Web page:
Top Ten Weirdest Pokémon

Updated on January 11, 2017

The Pokemon series is, by its very nature, kind of weird. A world populated by animals which, despite their incredible sizes, can fit into tiny balls no bigger than a rock? Madness. Not only that, every pokémon trainer in the franchise engages in what amounts to gleeful, legalized cockfighting - and this is seen as educational! Go figure.

Morality aside, Pokémon plays host to a lot of oddball designs which have only gotten stranger with age. This is bound to happen when you strap wings and springs and boxing gloves onto normal animals, and to some extent virtually every pokémon could go on this list.

But they're not here. No, this is for the top ten weirdest, the cream-of-the-crop strange, those elite few who always manage to drive one question into a player's mind: 'What were they thinking?'


10. Dugtrio

A three-headed whack-a-mole creature that's apparently pissed a lot of the time? Okay, Nintendo, whatever you say. Dugtrio is a standout weirdo from the fairly run-of-the-mill first generation of Pokémon, its existence raising more questions than it answers. What does it look like under the ground? Is it, in fact, simply a small gang of irate Diglets, or a single creature growing out of a body so hideous it can't be shown out of the dirt? And how can you possibly deploy these creatures when fighting on the water, or in a building? Do they cause massive property damage whenever they're thrown out of their balls and immediately dig big holes in the ground? Freakish, says I.

9. Xatu

Xatu wouldn't be up here at all if it weren't for those eyes, those weird, MayanAztecOlmecwhatever eyes. According to Pokedex descriptions of Xatu, it can see the past and the future at the same time, which may explain why it also never moves and spends its days staring at the sun. This is a pokémon bound to have some serious mental problems - and even if you don't know those extra tidbits, you gotta admit, Xatu is unnerving. I dare you to stare into the pixelized pupils of your Xatu for a few moments and NOT think it's looking back at you, through the screen. It knows, Billy, it knows.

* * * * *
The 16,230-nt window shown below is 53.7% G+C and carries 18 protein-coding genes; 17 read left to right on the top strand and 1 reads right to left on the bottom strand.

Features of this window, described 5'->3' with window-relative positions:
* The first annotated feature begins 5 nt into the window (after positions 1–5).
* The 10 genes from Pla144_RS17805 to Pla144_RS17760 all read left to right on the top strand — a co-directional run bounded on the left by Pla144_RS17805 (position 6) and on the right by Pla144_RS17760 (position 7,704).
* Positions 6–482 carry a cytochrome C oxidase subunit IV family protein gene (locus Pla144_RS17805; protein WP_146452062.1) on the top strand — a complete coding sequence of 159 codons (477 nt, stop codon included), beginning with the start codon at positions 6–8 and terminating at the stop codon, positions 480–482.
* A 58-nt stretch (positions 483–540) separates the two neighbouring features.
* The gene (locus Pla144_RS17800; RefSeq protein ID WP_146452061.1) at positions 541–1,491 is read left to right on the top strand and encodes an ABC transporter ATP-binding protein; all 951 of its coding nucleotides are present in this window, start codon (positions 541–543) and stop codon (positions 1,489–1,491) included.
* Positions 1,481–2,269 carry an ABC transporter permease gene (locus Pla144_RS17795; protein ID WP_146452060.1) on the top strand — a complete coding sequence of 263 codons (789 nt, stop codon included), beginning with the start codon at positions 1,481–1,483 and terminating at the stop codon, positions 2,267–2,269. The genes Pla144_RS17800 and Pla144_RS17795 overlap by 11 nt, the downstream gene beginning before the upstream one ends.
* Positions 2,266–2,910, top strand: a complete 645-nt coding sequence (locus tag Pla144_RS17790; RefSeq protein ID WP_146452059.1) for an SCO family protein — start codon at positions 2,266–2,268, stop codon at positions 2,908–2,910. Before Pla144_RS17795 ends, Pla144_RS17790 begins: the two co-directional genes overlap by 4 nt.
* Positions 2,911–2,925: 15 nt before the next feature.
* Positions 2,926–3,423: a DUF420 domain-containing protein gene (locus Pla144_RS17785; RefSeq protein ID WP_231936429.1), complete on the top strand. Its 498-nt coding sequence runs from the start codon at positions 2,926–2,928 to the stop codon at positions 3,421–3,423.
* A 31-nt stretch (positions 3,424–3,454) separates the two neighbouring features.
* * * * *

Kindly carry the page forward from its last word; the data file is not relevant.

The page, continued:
8. Girafarig

The odd palindrome name aside, Girafarig appears to be some sort of unholy abomination dressed up as a cutesy creature. The front half isn't so bad; just an unassuming giraffe. But then you reach the back half, where a leering, smiling little face forms the tail. That face is planning, scheming, plotting a foul revenge at which the front half can probably barely guess. I envision Girafarig as the failed spawn of Marvel's Venom symbiote: it tried to take over a giraffe, but for some reason it just wasn't strong enough to cover more than the giraffe's butt. Life carried on from there.

7. Dunsparce

I don't even know what this thing is. The Pokedex calls it a 'land snake pokemon', and I'm skeptical as to what that means. There aren't a ton of snakes that live on the water, and of the myriad that exist on land, NONE of them resemble this. Why does its tail look like a drill? Is it for digging? And what's with the tiny wings? It's clearly not about to fly anywhere. Dunsparce barely appears to be cognizant of its own existence. This is a pokémon embryo, a creature that was meant to be something greater - yet it never evolved past weirdness. Given its effectiveness in battle, Dunsparce probably never will, either.

(Hint: Give it an evolution already, Nintendo. C'mon, it could look really cool.)

6. Wormadam

Wormadam's preevolution, Burmy, looks kinda odd on its own. That's understandable, too, as pokémon young'uns usually are a bit out of sorts. That's no excuse for Wormadam to turn into... this... whatever this is... basically a bush with eyes and one giant antenna-stem. Why doesn't this thing look more like its male counterpart, Mothim? Do you think an elegant moth would want to mate with a Wormadam in order to perpetuate the species? How would that even work?!

5. Lickilicky

The fourth generation took several old-school pokémon and gave them second- or third-tier evolutions. A few worked out; most were... well, they were a bit like Lickylicky. Lickitung was already a weird pokémon, but apparently not weird enough for Nintendo. Now, whenever we want to play with a giant-tongued normal-type, we get this bloated beach ball with built-in neck ruff and inverted wi-fi signal. What's with its hands? How can it do ANYTHING with those criminally tiny fingers?

4. Probopass

I don't know where to begin.

3. Seismitoad

Nintendo's conjured up several water- and ground-types over the years, and they all look weird. None quite manage to live up to the latest in the line, however, this weirdness some men call Seismitoad. This rotund, horribly-bloodshot creature appears to be covered in curling stones, which, says the Pokedex, vibrate and increase the strength of Seismitoad's attacks. If I were Seismitoad I'd be more worried that they're cancerous and ready to pop.

2. Garbodor

If there's one pokémon that appears to be screaming 'I'm suffering, please let me die' in every picture, it's Garbodor. A mishappen beast composed entirely of refuse and funk (not the good funk), Garbodor probably serves as Hell's gas station attendant in its off hours. Seriously, look at that gas pump in its arm. That must hurt. Also, why does it have little pom-pom pigtails on its head? Were those a last-ditch attempt to make it cute after the artist realized the extent of his mistakes?